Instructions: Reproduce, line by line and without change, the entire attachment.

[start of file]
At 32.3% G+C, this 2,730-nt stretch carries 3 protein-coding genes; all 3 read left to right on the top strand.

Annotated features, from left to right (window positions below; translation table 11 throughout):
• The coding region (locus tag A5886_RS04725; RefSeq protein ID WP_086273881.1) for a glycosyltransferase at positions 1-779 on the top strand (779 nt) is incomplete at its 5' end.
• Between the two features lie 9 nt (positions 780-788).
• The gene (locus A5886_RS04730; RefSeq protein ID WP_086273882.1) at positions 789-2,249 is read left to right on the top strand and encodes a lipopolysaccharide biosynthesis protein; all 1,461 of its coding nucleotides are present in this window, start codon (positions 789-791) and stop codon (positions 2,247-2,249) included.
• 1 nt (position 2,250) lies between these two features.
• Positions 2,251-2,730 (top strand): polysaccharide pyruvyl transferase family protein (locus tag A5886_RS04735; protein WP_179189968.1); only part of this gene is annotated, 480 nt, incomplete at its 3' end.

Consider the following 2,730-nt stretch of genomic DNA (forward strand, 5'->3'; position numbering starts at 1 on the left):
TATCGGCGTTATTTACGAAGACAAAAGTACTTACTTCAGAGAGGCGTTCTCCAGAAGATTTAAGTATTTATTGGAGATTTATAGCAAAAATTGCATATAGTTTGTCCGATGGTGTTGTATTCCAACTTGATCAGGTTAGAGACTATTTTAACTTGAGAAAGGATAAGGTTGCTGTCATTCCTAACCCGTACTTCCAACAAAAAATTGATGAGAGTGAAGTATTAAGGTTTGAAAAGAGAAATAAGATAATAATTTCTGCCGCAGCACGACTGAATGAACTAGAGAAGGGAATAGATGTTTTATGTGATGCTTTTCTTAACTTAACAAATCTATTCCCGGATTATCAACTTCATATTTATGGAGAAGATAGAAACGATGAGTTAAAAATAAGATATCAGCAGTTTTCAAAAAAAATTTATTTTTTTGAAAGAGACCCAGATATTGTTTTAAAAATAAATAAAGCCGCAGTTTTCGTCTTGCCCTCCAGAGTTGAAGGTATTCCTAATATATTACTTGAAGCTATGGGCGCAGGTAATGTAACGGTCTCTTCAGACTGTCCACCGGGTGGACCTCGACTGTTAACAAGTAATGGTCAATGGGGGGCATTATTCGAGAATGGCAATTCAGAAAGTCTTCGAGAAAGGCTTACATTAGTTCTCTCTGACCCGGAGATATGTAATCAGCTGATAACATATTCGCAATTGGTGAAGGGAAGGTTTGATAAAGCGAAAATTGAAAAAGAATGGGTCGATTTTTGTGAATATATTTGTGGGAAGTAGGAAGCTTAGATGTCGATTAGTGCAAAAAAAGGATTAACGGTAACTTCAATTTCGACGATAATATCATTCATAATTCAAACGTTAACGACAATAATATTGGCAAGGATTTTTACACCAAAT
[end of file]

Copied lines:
At 32.3% G+C, this 2,730-nt stretch carries 3 protein-coding genes; all 3 read left to right on the top strand.

Annotated features, from left to right (window positions below; translation table 11 throughout):
• The coding region (locus tag A5886_RS04725; RefSeq protein ID WP_086273881.1) for a glycosyltransferase at positions 1-779 on the top strand (779 nt) is incomplete at its 5' end.
• Between the two features lie 9 nt (positions 780-788).
• The gene (locus A5886_RS04730; RefSeq protein ID WP_086273882.1) at positions 789-2,249 is read left to right on the top strand and encodes a lipopolysaccharide biosynthesis protein; all 1,461 of its coding nucleotides are present in this window, start codon (positions 789-791) and stop codon (positions 2,247-2,249) included.
• 1 nt (position 2,250) lies between these two features.
• Positions 2,251-2,730 (top strand): polysaccharide pyruvyl transferase family protein (locus tag A5886_RS04735; protein WP_179189968.1); only part of this gene is annotated, 480 nt, incomplete at its 3' end.

Consider the following 2,730-nt stretch of genomic DNA (forward strand, 5'->3'; position numbering starts at 1 on the left):
TATCGGCGTTATTTACGAAGACAAAAGTACTTACTTCAGAGAGGCGTTCTCCAGAAGATTTAAGTATTTATTGGAGATTTATAGCAAAAATTGCATATAGTTTGTCCGATGGTGTTGTATTCCAACTTGATCAGGTTAGAGACTATTTTAACTTGAGAAAGGATAAGGTTGCTGTCATTCCTAACCCGTACTTCCAACAAAAAATTGATGAGAGTGAAGTATTAAGGTTTGAAAAGAGAAATAAGATAATAATTTCTGCCGCAGCACGACTGAATGAACTAGAGAAGGGAATAGATGTTTTATGTGATGCTTTTCTTAACTTAACAAATCTATTCCCGGATTATCAACTTCATATTTATGGAGAAGATAGAAACGATGAGTTAAAAATAAGATATCAGCAGTTTTCAAAAAAAATTTATTTTTTTGAAAGAGACCCAGATATTGTTTTAAAAATAAATAAAGCCGCAGTTTTCGTCTTGCCCTCCAGAGTTGAAGGTATTCCTAATATATTACTTGAAGCTATGGGCGCAGGTAATGTAACGGTCTCTTCAGACTGTCCACCGGGTGGACCTCGACTGTTAACAAGTAATGGTCAATGGGGGGCATTATTCGAGAATGGCAATTCAGAAAGTCTTCGAGAAAGGCTTACATTAGTTCTCTCTGACCCGGAGATATGTAATCAGCTGATAACATATTCGCAATTGGTGAAGGGAAGGTTTGATAAAGCGAAAATTGAAAAAGAATGGGTCGATTTTTGTGAATATATTTGTGGGAAGTAGGAAGCTTAGATGTCGATTAGTGCAAAAAAAGGATTAACGGTAACTTCAATTTCGACGATAATATCATTCATAATTCAAACGTTAACGACAATAATATTGGCAAGGATTTTTACACCAAAT